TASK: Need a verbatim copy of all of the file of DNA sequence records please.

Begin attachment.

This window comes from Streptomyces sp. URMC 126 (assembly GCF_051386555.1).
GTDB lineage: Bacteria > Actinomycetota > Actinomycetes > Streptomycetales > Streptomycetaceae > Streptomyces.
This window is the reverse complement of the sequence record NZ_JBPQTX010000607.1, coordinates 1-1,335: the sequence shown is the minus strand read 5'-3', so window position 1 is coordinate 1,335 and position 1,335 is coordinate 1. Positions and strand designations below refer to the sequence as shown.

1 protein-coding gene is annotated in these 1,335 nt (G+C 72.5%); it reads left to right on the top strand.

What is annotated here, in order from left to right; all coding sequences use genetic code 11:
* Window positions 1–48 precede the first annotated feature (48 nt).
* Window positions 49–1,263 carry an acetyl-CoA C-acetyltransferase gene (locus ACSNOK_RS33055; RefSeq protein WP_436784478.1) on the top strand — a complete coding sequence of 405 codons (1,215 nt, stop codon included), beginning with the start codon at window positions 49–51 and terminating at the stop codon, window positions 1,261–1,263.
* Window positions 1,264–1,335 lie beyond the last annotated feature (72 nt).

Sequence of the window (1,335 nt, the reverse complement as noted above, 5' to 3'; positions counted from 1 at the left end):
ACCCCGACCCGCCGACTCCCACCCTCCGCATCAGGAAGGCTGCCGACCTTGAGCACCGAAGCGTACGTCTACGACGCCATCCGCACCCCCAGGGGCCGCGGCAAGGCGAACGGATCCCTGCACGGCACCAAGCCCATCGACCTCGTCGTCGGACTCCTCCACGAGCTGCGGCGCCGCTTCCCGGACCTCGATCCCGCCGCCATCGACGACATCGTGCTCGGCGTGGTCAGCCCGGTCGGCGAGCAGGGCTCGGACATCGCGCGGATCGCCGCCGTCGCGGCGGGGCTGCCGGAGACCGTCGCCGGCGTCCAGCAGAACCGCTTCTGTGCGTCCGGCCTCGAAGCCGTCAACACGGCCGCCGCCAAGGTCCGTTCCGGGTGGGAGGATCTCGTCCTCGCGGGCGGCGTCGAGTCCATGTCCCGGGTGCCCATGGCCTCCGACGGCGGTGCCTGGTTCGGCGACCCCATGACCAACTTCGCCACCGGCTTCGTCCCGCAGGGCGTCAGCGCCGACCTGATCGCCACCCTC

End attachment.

This window comes from Streptomyces sp. URMC 126 (assembly GCF_051386555.1).
GTDB lineage: Bacteria > Actinomycetota > Actinomycetes > Streptomycetales > Streptomycetaceae > Streptomyces.
This window is the reverse complement of the sequence record NZ_JBPQTX010000607.1, coordinates 1-1,335: the sequence shown is the minus strand read 5'-3', so window position 1 is coordinate 1,335 and position 1,335 is coordinate 1. Positions and strand designations below refer to the sequence as shown.

1 protein-coding gene is annotated in these 1,335 nt (G+C 72.5%); it reads left to right on the top strand.

What is annotated here, in order from left to right; all coding sequences use genetic code 11:
* Window positions 1–48 precede the first annotated feature (48 nt).
* Window positions 49–1,263 carry an acetyl-CoA C-acetyltransferase gene (locus ACSNOK_RS33055; RefSeq protein WP_436784478.1) on the top strand — a complete coding sequence of 405 codons (1,215 nt, stop codon included), beginning with the start codon at window positions 49–51 and terminating at the stop codon, window positions 1,261–1,263.
* Window positions 1,264–1,335 lie beyond the last annotated feature (72 nt).

Sequence of the window (1,335 nt, the reverse complement as noted above, 5' to 3'; positions counted from 1 at the left end):
ACCCCGACCCGCCGACTCCCACCCTCCGCATCAGGAAGGCTGCCGACCTTGAGCACCGAAGCGTACGTCTACGACGCCATCCGCACCCCCAGGGGCCGCGGCAAGGCGAACGGATCCCTGCACGGCACCAAGCCCATCGACCTCGTCGTCGGACTCCTCCACGAGCTGCGGCGCCGCTTCCCGGACCTCGATCCCGCCGCCATCGACGACATCGTGCTCGGCGTGGTCAGCCCGGTCGGCGAGCAGGGCTCGGACATCGCGCGGATCGCCGCCGTCGCGGCGGGGCTGCCGGAGACCGTCGCCGGCGTCCAGCAGAACCGCTTCTGTGCGTCCGGCCTCGAAGCCGTCAACACGGCCGCCGCCAAGGTCCGTTCCGGGTGGGAGGATCTCGTCCTCGCGGGCGGCGTCGAGTCCATGTCCCGGGTGCCCATGGCCTCCGACGGCGGTGCCTGGTTCGGCGACCCCATGACCAACTTCGCCACCGGCTTCGTCCCGCAGGGCGTCAGCGCCGACCTGATCGCCACCCTC